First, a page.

Building a custom collector



Collectors are implemented as standard XP applications. They essentially consist of two main components:


A React based user interface that enable search administrators to instruct the collector in it’s specific activities.


Code that performs the actual retrieval of content for indexing.

This section will guide you through the basic steps of building your own custom collector.

Step 1: Create application

Use Enonic CLI to create an application based on the vanilla starter:

enonic project create -r starter-explorer-collector

The starter ships with the essential setup required for any collector:


dependencies {
	include 'com.enonic.lib:lib-explorer:2.2.1'
Remember to use a version of the library that is equal to or newer than the version of Explorer you are using.

Register / Unregister

In order for Explorer to detect available collectors, each collector needs to register, and unregister itself:
import {register, unregister} from '/lib/explorer';

	collectTaskName: 'collect',
	configAssetPath: 'react/Collector.esm.js',
	displayName: 'My collector'

__.disposer(() => {
		collectTaskName: 'collect'

Step 2: React form

The starter also provides the essential build system for the React-based user interface.

Some important ingredients that enable this are:

  • node-gradle-plugin

  • webpack

  • babel

  • node_modules

    • @enonic/semantic-ui-react-form

    • @enonic/webpack-esm-assets

    • @enonic/webpack-server-side-js

    • get-value

    • semantic-ui-react

    • set-value

React component

In order for your collector’s configuration user interface to work in Explorer you must provide a React component. Any react component type should be supported, but all examples are functional (since that is the current status quo of react).

The component receives five props from Explorer: . context - Read only object which are change via dispatching actions to its state reducer. . dispatch - Function to send actions to the state reducer. . explorer - static information like contentTypes, fields and sites . isFirstRun - Use this to only do things once during initialization of your form. (And not on every render) . path - Where your form is located in the context object.

context object

This object contains a lot of data used to maintain state by semantic-ui-react-form. In most cases knowing about its values property should be enough.

dispatch function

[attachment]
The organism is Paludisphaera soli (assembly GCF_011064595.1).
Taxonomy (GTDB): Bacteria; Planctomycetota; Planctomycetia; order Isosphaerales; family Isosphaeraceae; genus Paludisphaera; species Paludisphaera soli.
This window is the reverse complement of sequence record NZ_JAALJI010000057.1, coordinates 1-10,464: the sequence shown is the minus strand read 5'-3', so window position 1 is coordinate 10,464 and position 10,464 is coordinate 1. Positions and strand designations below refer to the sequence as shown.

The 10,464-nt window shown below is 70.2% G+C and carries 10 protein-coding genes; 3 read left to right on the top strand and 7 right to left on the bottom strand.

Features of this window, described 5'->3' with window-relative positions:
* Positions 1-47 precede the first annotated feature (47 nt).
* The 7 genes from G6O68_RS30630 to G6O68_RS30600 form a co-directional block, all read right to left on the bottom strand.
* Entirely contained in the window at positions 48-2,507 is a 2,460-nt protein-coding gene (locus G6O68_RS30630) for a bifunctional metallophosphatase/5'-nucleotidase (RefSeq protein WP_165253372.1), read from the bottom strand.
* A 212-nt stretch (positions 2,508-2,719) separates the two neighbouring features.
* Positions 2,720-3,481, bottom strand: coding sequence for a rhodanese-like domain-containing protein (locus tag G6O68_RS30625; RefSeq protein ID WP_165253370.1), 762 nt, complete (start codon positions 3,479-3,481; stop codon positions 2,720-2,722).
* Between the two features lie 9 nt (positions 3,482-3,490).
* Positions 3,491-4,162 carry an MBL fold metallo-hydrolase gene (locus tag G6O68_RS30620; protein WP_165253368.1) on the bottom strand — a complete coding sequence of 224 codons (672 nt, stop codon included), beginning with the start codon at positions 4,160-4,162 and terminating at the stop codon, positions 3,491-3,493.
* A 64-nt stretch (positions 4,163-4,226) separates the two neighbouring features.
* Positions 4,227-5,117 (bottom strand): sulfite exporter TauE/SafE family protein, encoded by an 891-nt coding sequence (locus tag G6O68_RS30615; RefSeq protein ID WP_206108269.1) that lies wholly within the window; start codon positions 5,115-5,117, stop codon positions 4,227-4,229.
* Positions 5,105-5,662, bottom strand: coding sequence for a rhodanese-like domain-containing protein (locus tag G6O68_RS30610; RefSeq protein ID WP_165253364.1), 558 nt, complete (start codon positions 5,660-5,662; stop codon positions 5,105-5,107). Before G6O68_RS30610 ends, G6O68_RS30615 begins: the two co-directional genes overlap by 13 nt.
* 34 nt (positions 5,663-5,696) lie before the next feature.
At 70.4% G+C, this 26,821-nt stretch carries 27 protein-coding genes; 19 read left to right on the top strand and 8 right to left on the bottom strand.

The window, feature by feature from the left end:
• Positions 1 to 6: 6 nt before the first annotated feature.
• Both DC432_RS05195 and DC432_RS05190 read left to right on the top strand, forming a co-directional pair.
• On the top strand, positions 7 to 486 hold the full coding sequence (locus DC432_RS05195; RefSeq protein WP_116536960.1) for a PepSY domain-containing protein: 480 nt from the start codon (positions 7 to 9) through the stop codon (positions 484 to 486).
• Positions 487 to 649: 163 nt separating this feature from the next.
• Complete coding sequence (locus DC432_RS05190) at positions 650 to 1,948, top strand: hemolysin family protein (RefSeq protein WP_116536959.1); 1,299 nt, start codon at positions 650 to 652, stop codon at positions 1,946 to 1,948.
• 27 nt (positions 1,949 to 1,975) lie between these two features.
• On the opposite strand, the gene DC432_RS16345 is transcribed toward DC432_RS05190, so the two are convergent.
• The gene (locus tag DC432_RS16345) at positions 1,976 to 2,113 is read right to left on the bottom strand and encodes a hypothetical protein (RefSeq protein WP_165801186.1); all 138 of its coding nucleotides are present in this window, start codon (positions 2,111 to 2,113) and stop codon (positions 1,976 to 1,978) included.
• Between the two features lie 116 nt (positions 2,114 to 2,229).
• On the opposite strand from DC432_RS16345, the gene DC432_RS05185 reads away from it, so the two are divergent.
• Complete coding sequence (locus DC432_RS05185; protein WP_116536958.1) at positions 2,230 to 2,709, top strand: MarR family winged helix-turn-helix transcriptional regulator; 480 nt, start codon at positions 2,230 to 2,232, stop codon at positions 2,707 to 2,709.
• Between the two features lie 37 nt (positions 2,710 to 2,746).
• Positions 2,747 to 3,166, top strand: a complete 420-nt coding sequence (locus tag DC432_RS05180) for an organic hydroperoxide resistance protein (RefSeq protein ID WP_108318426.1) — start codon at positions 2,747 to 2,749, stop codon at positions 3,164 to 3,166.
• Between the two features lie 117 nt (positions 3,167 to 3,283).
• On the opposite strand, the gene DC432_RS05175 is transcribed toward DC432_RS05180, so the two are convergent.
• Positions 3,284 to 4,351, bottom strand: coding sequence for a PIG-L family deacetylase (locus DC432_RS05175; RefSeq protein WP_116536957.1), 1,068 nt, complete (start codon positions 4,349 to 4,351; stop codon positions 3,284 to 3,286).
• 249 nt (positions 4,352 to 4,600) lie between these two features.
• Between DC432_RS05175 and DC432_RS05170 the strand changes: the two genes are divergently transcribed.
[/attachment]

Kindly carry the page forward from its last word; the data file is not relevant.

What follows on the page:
You can import various reducer actions from semantic-ui-react-form and send the to the reducer using the dispatch function.

explorer object

This object contains information from Explorer about the collector context. The information can be used to make dropdowns in your collectors configuration.


This is a React ref object whose .current property is initialized to true. If you have any code that should only run once on initialization of you collector component, you can use this object to achieve this. Here is some example code:

import getIn from 'get-value';

export const Collector = ({
}) => {
	let initialValues = getIn(context.values, path);
	if (isFirstRun.current) {
		isFirstRun.current = false; // Make sure the code block never runs again.
		if (!initialValues) {
			initialValues = {
				aProperty: 'defaultValueForProperty',
	} // if isFirstRun
} // Collector

You can read more about React ref objects here:


Use to this to fetch your form values and also when dispatching actions to the state reducer.


import getIn from 'get-value';
import setIn from 'set-value';
import {Button, Form, Header, Icon, Table} from 'semantic-ui-react';
import {
	Form as EnonicForm,
} from 'semantic-ui-react-form';

function required(value) {
	return value ? undefined : 'Required!';

const SCHEMA = {
	uri: (v) => required(v)

export const Collector = (props) => {
	const {
	} = props;
	let initialValues = getIn(context.values, path);
	if (isFirstRun.current) {
		isFirstRun.current = false;
		dispatch(setSchema({path, schema: SCHEMA}));
		if (!initialValues) {
			initialValues = {
				uri: ''
			dispatch(setValue({path, value: initialValues}));
		return <EnonicForm
			onChange={(values) => {
				//console.debug('Collector onChange values', values);
				dispatch(setValue({path, value: values}));
			<Form as='div'>

Step 3: Collector task

The actual code to retrieve and return content for indexing is implemented using named tasks.